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Affluent Schools Raking in Shares of State Achievement Rewards

Education: Lower-performing and less wealthy areas aren't qualifying at the same rate, but Orange County districts buck that trend.


Every school in San Marino qualified for cash awards from the state. So did every school in La Canada. And Agoura Hills.

Up and down California, the highest-performing schools found it easiest to qualify for a share of $677 million the state is doling out to reward achievement gains.

Although 62% of the very lowest-performing campuses qualified for cash awards, 80% of the highest performers were deemed eligible, many of them in wealthier communities.

That scenario was less evident in Orange County, where schools qualifying for the awards program were fairly evenly split between affluent and less-affluent districts.

The solidly middle-class Cypress and Los Alamitos school districts each had all of their schools qualify for awards. Poverty-stricken Santa Ana Unified put 78% of its schools in the running, while Laguna Beach had only 75%.

But Santa Ana Supt. Al Mijares nevertheless criticized the program for failing to address long-standing inequities between school districts.

"The whole intent behind the API is to help those schools who have been underachieving as measured on a test," he said. "Therefore, I believe money should be directed at those schools. . . . If the rich are getting richer, I don't think that's in the interests of public education."

Architects of the system said they intended to spread the rewards as evenly as possible among campuses that met their growth targets on the new Academic Performance Index. At the same time, state officials set aside $100 million in incentives exclusively for struggling schools that met their targets.

Some of those who designed the system now wonder whether it has worked as envisioned.

"There's no doubt in my mind that the equity issue can be improved," said Gerald Hayward, co-director of the think tank Policy Analysis for California Education and a member of the state panel that helped design the API.

He said the intent of the program is to reward excellence and to help motivate the low-performing to improve and close the achievement gap. "The formula may need some adjustment," Hayward said.

Overall, 67% of the state's schools--more than 4,100 campuses--raised their Stanford 9 test scores enough to qualify for awards. Schools must plow part of the money back into their campuses. They also can divvy up part of it among teachers, administrators, secretaries, custodians and other staff members.

Administrators in impoverished and affluent districts alike said they were not surprised to learn that higher percentages of top-performing schools were reaping the awards. Some school officials predicted that the program would exacerbate long-standing inequities in California's schools.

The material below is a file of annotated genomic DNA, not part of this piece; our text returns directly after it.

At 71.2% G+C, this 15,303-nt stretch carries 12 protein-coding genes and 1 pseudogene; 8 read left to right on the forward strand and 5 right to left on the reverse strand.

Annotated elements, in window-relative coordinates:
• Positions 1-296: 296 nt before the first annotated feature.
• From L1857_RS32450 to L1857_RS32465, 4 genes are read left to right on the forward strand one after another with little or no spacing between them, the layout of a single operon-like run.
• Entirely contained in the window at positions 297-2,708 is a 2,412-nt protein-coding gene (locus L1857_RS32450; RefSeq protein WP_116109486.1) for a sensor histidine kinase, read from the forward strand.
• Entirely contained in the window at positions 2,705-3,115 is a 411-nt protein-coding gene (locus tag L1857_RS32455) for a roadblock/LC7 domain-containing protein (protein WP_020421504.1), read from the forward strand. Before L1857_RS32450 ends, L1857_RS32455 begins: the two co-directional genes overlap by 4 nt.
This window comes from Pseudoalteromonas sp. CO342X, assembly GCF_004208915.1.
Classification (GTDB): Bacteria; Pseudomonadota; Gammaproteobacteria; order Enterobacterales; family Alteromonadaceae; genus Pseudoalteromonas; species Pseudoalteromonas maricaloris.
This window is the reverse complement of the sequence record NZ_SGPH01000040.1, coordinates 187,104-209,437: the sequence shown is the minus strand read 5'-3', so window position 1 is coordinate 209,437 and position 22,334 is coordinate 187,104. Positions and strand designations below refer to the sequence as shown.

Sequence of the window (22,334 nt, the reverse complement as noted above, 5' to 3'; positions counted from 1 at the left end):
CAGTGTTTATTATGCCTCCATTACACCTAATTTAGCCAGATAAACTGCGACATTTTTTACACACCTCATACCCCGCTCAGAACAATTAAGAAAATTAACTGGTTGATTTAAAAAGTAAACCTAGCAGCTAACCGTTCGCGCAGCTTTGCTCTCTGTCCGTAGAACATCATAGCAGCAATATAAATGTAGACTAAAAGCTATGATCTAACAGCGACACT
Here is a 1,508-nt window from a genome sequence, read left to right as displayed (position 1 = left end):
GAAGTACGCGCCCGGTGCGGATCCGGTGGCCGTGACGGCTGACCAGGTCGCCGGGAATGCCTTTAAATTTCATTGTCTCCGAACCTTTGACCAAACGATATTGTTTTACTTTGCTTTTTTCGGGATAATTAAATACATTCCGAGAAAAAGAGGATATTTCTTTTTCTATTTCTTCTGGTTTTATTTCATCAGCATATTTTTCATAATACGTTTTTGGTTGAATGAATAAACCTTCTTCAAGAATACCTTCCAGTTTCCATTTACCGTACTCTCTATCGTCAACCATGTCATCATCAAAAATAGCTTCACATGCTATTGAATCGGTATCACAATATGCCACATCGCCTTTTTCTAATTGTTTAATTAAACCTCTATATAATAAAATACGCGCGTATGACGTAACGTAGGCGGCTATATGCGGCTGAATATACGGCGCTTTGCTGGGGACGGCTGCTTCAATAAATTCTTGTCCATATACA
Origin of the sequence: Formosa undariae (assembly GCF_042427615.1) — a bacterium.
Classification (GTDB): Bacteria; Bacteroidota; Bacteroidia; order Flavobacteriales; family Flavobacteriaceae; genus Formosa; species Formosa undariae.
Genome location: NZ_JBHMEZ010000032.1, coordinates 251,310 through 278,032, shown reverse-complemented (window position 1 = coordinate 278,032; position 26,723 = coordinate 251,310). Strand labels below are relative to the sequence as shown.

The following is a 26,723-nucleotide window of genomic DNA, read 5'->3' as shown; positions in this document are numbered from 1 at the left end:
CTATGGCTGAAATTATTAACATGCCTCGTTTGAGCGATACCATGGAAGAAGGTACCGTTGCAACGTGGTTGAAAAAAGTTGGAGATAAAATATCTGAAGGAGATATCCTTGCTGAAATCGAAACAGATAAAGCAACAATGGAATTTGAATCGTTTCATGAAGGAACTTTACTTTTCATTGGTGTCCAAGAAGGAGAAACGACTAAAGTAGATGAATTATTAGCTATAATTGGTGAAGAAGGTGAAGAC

Mijares said schools like those in his district--which are among the poorest and lowest-performing in the region--deserve more money than campuses in wealthier areas that enjoy a range of advantages.

"It's not fair," said Mijares, who saw 35 of his 45 campuses qualify for rewards. "They have huge, lucrative foundations. They have parents that can afford private tutoring. . . . We're all for accountability, but the funds can be used better in these environments, as opposed to sending money to communities that already have so much."

But Dennis Smith, superintendent of the Placentia-Yorba Linda School district, which encompasses both wealthy and less-affluent areas, said the program seems fair to him.

Twenty-three of the 26 schools in his district qualified for awards, he said, and among those that fell short is the traditionally high-performing and relatively affluent El Dorado High School.

"It doesn't seem to be playing out along class lines, at least in this district," Smith said. "I would personally rank the program as a success."

Administrators in some high-performing areas were unapologetic about earning--and accepting--money for a job well done.

"I think our schools deserve the awards," said Carol Hart, superintendent of the Los Alamitos Unified School District, where all of the schools reported by the state were eligible for awards. "If you don't have incentive programs, there's not as much of an impetus for schools to improve if they already feel they're doing fine."

What's more, Hart said, school districts in affluent areas often do not qualify for federal subsidy programs enjoyed by poorer school districts, so extra money coming from the state in the form of awards is a big help.

"We really do not operate at the same financial level as school districts who are able to receive those fundings," Hart said. "In middle-class school districts, the resources are certainly very much needed."

Principal Arthur Fields in Beverly Hills echoed those sentiments.

"There's nothing wrong with our getting the money," said Fields, principal of Horace Mann Elementary. "I think it's fair."

Some experts questioned the value of the modest growth seen.

"Is this a good expenditure of money for the gains we are getting, particularly for higher-performing schools?" asked Michael W. Kirst, an education professor at Stanford University and former president of the State Board of Education. "Is this a good investment? That's what I ask. Am I willing to pay for one or two points? That doesn't strike me as a good investment."

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